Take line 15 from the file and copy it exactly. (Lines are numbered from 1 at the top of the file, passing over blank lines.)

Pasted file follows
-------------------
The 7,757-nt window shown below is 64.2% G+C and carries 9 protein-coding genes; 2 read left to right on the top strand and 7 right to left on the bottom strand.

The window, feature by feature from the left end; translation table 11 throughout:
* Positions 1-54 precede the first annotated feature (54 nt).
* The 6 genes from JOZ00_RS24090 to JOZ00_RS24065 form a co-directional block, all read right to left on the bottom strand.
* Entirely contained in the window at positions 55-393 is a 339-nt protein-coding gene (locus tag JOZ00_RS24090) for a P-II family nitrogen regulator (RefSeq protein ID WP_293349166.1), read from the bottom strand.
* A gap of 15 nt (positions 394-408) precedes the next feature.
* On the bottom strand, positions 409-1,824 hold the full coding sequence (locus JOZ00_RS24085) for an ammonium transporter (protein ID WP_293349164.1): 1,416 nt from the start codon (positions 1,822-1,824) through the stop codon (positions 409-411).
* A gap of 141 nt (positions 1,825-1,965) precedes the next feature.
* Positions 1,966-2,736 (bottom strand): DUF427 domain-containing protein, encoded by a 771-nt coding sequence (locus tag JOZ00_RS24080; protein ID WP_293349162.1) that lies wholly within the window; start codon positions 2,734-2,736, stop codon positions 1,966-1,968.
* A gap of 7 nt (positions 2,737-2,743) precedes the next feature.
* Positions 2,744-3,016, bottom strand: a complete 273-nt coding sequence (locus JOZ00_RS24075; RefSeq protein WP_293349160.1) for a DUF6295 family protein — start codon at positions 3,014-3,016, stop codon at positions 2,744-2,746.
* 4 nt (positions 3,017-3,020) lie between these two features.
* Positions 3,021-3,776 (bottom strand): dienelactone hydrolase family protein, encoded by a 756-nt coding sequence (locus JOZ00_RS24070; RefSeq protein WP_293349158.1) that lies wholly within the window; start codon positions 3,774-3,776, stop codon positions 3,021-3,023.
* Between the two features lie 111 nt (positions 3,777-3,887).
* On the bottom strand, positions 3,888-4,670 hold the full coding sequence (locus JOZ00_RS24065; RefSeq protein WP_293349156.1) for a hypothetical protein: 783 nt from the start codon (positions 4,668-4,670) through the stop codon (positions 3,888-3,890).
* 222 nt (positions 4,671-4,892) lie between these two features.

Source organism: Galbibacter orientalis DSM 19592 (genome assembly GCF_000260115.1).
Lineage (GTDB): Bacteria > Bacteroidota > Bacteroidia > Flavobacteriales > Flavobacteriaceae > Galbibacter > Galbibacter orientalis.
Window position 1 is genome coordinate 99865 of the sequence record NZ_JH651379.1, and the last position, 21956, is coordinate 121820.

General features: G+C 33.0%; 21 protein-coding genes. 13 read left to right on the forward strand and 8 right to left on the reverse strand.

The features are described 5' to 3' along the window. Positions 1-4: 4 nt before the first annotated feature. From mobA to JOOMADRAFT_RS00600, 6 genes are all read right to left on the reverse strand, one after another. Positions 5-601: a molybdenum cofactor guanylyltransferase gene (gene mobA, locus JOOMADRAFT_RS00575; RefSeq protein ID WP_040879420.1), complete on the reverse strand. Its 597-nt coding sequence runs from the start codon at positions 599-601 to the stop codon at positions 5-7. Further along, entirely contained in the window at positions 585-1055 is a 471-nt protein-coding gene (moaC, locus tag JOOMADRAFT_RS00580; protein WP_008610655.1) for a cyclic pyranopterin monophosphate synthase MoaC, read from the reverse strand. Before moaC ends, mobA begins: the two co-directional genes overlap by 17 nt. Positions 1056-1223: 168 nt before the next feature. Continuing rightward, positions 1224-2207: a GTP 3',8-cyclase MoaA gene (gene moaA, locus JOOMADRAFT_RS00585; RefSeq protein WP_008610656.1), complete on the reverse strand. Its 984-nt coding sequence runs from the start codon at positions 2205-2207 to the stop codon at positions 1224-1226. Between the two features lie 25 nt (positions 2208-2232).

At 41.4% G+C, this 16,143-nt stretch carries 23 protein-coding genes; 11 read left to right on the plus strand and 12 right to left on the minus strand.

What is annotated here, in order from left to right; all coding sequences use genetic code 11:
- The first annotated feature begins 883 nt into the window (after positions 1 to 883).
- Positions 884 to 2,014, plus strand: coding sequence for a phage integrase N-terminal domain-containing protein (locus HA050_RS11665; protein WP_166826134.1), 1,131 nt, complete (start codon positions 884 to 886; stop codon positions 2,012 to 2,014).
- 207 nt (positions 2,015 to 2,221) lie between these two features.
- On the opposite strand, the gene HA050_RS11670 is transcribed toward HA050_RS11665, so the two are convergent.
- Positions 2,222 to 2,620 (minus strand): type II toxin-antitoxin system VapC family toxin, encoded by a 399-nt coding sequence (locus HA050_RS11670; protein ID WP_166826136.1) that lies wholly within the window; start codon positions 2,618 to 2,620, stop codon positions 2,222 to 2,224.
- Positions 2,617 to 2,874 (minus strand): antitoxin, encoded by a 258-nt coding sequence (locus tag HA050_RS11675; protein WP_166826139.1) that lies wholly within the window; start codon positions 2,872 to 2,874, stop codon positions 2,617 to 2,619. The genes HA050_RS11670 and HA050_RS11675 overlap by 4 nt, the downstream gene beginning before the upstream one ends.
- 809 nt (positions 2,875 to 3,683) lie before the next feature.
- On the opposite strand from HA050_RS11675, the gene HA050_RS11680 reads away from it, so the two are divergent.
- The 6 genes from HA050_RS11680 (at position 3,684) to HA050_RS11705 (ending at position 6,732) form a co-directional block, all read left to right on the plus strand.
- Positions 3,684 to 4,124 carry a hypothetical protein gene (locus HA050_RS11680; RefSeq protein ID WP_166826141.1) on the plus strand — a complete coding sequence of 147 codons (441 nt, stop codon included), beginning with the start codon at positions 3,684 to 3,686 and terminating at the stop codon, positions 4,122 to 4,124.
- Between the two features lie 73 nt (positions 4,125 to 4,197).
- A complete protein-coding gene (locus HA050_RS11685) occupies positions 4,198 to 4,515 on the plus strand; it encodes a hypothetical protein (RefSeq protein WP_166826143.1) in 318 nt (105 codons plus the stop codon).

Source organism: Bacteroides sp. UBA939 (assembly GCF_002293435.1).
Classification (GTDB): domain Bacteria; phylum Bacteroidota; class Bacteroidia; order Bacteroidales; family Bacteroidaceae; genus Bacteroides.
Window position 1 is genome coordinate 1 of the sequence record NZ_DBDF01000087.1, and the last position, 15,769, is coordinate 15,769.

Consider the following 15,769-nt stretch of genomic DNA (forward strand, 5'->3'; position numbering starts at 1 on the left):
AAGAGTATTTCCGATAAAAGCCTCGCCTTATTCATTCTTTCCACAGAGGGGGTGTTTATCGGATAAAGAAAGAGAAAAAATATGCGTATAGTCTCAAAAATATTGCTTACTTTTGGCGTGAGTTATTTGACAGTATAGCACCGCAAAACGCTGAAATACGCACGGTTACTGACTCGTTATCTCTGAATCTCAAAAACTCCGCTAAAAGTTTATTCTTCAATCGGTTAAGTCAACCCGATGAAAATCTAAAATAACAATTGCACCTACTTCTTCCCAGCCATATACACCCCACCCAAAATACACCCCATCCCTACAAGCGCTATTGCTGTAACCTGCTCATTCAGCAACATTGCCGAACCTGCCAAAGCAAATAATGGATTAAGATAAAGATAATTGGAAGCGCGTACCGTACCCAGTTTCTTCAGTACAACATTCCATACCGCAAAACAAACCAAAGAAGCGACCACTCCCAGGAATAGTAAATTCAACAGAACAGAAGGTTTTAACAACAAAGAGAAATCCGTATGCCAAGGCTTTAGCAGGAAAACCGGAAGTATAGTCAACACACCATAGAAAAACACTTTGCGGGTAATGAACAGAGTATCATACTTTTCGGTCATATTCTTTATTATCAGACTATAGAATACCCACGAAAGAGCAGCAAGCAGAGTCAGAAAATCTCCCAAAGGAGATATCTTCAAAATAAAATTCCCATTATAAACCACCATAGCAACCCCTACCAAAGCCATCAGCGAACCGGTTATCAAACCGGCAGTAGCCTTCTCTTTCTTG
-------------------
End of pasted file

* On the bottom strand, positions 3,888-4,670 hold the full coding sequence (locus JOZ00_RS24065; RefSeq protein WP_293349156.1) for a hypothetical protein: 783 nt from the start codon (positions 4,668-4,670) through the stop codon (positions 3,888-3,890).